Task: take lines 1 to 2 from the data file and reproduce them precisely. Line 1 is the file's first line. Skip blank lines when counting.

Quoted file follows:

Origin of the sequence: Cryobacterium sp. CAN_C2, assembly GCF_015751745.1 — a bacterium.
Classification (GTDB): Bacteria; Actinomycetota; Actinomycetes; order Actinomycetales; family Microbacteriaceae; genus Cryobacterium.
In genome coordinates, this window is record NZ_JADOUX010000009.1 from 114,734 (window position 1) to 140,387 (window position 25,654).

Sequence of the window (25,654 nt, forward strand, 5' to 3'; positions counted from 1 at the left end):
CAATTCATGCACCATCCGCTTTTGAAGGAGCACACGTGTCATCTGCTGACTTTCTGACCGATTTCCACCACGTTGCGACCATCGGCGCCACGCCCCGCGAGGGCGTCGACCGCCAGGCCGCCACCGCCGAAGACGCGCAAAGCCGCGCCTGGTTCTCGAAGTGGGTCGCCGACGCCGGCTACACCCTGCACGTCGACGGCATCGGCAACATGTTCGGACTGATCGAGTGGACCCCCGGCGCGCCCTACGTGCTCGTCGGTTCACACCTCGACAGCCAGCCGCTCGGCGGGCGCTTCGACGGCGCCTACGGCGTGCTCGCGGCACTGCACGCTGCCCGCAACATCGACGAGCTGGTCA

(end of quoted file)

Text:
Origin of the sequence: Cryobacterium sp. CAN_C2, assembly GCF_015751745.1 — a bacterium.
Classification (GTDB): Bacteria; Actinomycetota; Actinomycetes; order Actinomycetales; family Microbacteriaceae; genus Cryobacterium.